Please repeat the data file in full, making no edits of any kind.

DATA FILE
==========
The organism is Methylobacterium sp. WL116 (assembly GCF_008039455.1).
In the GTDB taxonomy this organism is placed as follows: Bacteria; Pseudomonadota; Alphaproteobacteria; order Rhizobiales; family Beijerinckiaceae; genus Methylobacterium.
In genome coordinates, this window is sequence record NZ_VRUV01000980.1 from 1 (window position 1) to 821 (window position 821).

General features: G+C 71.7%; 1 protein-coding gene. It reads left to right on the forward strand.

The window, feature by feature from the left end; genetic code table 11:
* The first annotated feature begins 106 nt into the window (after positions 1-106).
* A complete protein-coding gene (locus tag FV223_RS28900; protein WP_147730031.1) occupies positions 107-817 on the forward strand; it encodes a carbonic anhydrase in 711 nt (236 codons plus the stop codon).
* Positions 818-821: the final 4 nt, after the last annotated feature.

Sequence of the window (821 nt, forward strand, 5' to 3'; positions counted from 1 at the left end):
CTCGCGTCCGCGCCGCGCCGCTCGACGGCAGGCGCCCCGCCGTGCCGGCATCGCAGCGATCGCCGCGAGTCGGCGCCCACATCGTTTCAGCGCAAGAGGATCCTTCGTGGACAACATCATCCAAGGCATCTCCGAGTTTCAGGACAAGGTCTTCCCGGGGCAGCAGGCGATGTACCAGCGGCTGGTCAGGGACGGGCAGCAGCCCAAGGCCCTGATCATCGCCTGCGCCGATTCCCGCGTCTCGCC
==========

The organism is Methylobacterium sp. WL116 (assembly GCF_008039455.1).
In the GTDB taxonomy this organism is placed as follows: Bacteria; Pseudomonadota; Alphaproteobacteria; order Rhizobiales; family Beijerinckiaceae; genus Methylobacterium.
In genome coordinates, this window is sequence record NZ_VRUV01000980.1 from 1 (window position 1) to 821 (window position 821).

General features: G+C 71.7%; 1 protein-coding gene. It reads left to right on the forward strand.

The window, feature by feature from the left end; genetic code table 11:
* The first annotated feature begins 106 nt into the window (after positions 1-106).
* A complete protein-coding gene (locus tag FV223_RS28900; protein WP_147730031.1) occupies positions 107-817 on the forward strand; it encodes a carbonic anhydrase in 711 nt (236 codons plus the stop codon).
* Positions 818-821: the final 4 nt, after the last annotated feature.

Sequence of the window (821 nt, forward strand, 5' to 3'; positions counted from 1 at the left end):
CTCGCGTCCGCGCCGCGCCGCTCGACGGCAGGCGCCCCGCCGTGCCGGCATCGCAGCGATCGCCGCGAGTCGGCGCCCACATCGTTTCAGCGCAAGAGGATCCTTCGTGGACAACATCATCCAAGGCATCTCCGAGTTTCAGGACAAGGTCTTCCCGGGGCAGCAGGCGATGTACCAGCGGCTGGTCAGGGACGGGCAGCAGCCCAAGGCCCTGATCATCGCCTGCGCCGATTCCCGCGTCTCGCC